Coming out as LGBTQas serious repercussions not only for the indivudal, but for the entire familyas well. In recent years however, the Hmong community has been forced toconfront their traditional cultural values after their resettlement in theUnited States because LGBTQ Hmong Americans are stepping forward to advocatetheir rights.    Downfall of Self-Identifying as LGBTQ            Because the Hmongcommunity is such a close social network, any challenge to the culture’s socialnorms may be interpreted as also challenging the culture as a whole.Ultimately, all Hmong individuals are born with the expectancy to carry ontheir family and clans’s name and reputation (Boulden, 2009; Lee & Pfeifer,2006). If one comes out and self-identifies as anything other thanheterosexual, she or he will bring great shame to the family.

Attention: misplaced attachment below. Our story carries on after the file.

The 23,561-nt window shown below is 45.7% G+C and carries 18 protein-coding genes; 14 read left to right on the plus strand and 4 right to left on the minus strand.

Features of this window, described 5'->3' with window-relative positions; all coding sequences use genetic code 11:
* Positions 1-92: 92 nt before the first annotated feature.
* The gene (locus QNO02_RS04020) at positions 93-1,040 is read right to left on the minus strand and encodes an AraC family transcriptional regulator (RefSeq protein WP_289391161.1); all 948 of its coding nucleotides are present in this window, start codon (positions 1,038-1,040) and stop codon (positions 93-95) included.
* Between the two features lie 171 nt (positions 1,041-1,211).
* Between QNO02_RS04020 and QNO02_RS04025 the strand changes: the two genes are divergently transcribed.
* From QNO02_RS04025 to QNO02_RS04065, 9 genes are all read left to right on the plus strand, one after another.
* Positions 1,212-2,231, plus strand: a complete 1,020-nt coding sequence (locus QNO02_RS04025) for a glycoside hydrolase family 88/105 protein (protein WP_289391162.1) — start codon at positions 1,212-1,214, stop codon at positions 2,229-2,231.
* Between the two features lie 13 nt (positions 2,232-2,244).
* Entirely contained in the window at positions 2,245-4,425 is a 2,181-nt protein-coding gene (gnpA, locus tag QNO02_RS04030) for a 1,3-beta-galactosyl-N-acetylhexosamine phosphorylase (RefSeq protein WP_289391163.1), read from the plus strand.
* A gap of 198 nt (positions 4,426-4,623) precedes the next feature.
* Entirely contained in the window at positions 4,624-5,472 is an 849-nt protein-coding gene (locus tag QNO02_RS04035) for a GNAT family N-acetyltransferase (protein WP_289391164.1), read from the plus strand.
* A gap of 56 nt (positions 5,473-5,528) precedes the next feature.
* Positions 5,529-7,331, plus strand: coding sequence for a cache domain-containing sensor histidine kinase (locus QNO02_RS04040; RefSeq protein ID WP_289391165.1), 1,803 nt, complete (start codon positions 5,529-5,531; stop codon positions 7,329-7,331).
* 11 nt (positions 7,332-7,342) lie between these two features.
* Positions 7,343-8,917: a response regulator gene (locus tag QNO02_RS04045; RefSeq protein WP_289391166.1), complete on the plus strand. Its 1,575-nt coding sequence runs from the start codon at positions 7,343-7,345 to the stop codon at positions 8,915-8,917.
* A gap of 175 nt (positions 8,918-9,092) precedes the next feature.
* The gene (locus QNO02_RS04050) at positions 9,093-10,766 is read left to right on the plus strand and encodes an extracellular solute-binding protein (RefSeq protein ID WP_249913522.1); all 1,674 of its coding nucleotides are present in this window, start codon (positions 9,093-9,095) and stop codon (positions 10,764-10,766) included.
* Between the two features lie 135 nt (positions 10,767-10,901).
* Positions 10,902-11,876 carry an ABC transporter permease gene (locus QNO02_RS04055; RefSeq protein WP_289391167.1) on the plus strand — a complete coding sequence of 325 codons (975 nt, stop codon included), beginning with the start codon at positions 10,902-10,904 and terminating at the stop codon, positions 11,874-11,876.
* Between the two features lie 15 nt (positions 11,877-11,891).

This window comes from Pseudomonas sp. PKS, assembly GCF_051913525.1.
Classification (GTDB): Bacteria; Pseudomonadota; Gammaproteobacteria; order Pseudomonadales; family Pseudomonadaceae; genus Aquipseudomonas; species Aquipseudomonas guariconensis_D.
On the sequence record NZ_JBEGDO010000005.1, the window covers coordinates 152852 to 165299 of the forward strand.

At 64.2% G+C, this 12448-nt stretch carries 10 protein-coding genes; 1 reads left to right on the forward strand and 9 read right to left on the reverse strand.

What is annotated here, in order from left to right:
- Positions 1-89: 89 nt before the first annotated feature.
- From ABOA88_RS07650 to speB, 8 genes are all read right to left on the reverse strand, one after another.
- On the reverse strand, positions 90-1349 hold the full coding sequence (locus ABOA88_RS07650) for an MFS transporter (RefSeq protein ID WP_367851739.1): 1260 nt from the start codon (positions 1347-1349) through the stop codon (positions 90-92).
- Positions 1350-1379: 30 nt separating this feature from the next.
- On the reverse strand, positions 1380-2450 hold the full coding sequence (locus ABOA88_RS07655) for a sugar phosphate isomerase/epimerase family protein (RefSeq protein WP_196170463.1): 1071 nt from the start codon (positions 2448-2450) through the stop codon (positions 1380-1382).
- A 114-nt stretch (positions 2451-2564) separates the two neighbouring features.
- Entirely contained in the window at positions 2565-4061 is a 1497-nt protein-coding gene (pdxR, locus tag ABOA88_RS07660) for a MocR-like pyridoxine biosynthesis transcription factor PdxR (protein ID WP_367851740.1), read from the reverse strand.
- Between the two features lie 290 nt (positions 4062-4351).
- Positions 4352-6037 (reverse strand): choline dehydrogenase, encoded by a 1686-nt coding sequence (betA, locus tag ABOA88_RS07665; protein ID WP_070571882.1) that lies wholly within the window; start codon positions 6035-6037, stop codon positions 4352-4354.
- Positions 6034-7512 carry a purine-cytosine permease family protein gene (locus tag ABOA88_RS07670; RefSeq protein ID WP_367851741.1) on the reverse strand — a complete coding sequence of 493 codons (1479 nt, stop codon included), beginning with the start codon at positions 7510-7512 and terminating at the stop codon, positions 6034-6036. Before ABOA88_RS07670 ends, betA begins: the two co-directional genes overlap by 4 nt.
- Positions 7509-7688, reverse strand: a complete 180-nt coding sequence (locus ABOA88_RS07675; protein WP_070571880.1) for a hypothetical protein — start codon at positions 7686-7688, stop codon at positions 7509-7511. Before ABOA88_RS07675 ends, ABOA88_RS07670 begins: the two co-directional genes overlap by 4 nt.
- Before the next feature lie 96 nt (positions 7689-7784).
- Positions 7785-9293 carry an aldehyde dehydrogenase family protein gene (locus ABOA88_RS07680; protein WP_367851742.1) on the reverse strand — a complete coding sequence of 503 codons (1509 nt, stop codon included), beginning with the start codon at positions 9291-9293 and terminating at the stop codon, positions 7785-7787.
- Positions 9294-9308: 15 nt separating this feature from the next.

This can causeparents, relatives, siblings, and close fiends to disown that individual (Hahm& Adkins, 2009). Once an individual self-identifies as nonheterosexual, theindividual may feel it necessary to withhold his or her sexual identity in fearof being rejected and frowned upon. (Rosario et al.

, 2004).             If the individual’s sexual orientation is discoveredagainst his or her will, the consequences may lead to mental health issues.(Hahm & Adkins, 2009). In a study conducted with 10 gay Hmong, ranging from18 to 30 years old, most reported experiences of struggling with fear ofrejection and a variety of mental health issues including periods ofdepression, suicidal ideation, drug and alcohol abuse, eating disorders, highrisk behaviors, such as gang involvement, and high risk sexual activities(Boulden, 2009). For example, on May 11, 2001, a 17 years old Hmong Americanfemale, Panhia Xiong, and her 21 years female partner, Yee Vang, committedsuicide (Her, 2014).

The incident occurred after Panhia’s mother discovered herdaughter’s relationship with Yee and prohibited them from seeing each other.Situations like this one raise awareness of the LGBTQ Hmong community and thepotential risk of suicide among LGBTQ Hmong individuals (Her, 2014). Self-Acceptance and Networking with LGBTQAdvocates            Despite the downfall with identifying as LGBTQ, some havetaken this as an opportunity to reach out to their community and network withadvocates and supporters of LGBTQ.